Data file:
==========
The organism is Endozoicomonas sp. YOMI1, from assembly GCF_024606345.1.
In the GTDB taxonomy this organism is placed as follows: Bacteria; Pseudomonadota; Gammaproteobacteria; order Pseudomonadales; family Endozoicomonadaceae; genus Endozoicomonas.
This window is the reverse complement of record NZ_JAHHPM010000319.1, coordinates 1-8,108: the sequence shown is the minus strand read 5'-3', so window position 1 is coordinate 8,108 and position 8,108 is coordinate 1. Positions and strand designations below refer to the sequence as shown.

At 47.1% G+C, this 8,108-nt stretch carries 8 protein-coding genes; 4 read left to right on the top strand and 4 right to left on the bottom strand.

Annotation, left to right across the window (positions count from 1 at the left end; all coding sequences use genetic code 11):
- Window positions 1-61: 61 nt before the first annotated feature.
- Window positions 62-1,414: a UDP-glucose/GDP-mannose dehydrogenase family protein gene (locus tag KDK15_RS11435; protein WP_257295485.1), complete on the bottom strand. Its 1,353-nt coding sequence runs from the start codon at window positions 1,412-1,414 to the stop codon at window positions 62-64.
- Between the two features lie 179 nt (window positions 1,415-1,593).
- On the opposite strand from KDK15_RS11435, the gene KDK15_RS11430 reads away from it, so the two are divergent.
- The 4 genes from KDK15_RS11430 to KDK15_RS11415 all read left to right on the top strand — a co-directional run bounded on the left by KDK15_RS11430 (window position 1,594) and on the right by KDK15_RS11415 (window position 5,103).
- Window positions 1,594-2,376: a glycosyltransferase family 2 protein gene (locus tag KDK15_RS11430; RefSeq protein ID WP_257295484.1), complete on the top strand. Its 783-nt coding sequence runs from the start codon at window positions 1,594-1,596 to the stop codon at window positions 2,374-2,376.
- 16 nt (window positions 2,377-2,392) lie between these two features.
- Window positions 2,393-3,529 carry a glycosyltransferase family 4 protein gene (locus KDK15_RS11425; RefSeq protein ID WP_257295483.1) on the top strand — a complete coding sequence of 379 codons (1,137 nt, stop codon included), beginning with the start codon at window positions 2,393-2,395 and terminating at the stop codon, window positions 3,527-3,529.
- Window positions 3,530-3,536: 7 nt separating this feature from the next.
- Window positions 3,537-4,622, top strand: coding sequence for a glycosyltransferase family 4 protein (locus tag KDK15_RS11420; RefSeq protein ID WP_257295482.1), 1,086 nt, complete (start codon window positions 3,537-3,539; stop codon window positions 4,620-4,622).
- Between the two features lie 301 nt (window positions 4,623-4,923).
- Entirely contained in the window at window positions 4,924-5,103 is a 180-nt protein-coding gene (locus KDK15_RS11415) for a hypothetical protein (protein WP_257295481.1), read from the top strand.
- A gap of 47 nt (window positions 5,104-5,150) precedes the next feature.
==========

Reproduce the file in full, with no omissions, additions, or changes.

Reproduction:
The organism is Endozoicomonas sp. YOMI1, from assembly GCF_024606345.1.
In the GTDB taxonomy this organism is placed as follows: Bacteria; Pseudomonadota; Gammaproteobacteria; order Pseudomonadales; family Endozoicomonadaceae; genus Endozoicomonas.
This window is the reverse complement of record NZ_JAHHPM010000319.1, coordinates 1-8,108: the sequence shown is the minus strand read 5'-3', so window position 1 is coordinate 8,108 and position 8,108 is coordinate 1. Positions and strand designations below refer to the sequence as shown.

At 47.1% G+C, this 8,108-nt stretch carries 8 protein-coding genes; 4 read left to right on the top strand and 4 right to left on the bottom strand.

Annotation, left to right across the window (positions count from 1 at the left end; all coding sequences use genetic code 11):
- Window positions 1-61: 61 nt before the first annotated feature.
- Window positions 62-1,414: a UDP-glucose/GDP-mannose dehydrogenase family protein gene (locus tag KDK15_RS11435; protein WP_257295485.1), complete on the bottom strand. Its 1,353-nt coding sequence runs from the start codon at window positions 1,412-1,414 to the stop codon at window positions 62-64.
- Between the two features lie 179 nt (window positions 1,415-1,593).
- On the opposite strand from KDK15_RS11435, the gene KDK15_RS11430 reads away from it, so the two are divergent.
- The 4 genes from KDK15_RS11430 to KDK15_RS11415 all read left to right on the top strand — a co-directional run bounded on the left by KDK15_RS11430 (window position 1,594) and on the right by KDK15_RS11415 (window position 5,103).
- Window positions 1,594-2,376: a glycosyltransferase family 2 protein gene (locus tag KDK15_RS11430; RefSeq protein ID WP_257295484.1), complete on the top strand. Its 783-nt coding sequence runs from the start codon at window positions 1,594-1,596 to the stop codon at window positions 2,374-2,376.
- 16 nt (window positions 2,377-2,392) lie between these two features.
- Window positions 2,393-3,529 carry a glycosyltransferase family 4 protein gene (locus KDK15_RS11425; RefSeq protein ID WP_257295483.1) on the top strand — a complete coding sequence of 379 codons (1,137 nt, stop codon included), beginning with the start codon at window positions 2,393-2,395 and terminating at the stop codon, window positions 3,527-3,529.
- Window positions 3,530-3,536: 7 nt separating this feature from the next.
- Window positions 3,537-4,622, top strand: coding sequence for a glycosyltransferase family 4 protein (locus tag KDK15_RS11420; RefSeq protein ID WP_257295482.1), 1,086 nt, complete (start codon window positions 3,537-3,539; stop codon window positions 4,620-4,622).
- Between the two features lie 301 nt (window positions 4,623-4,923).
- Entirely contained in the window at window positions 4,924-5,103 is a 180-nt protein-coding gene (locus KDK15_RS11415) for a hypothetical protein (protein WP_257295481.1), read from the top strand.
- A gap of 47 nt (window positions 5,104-5,150) precedes the next feature.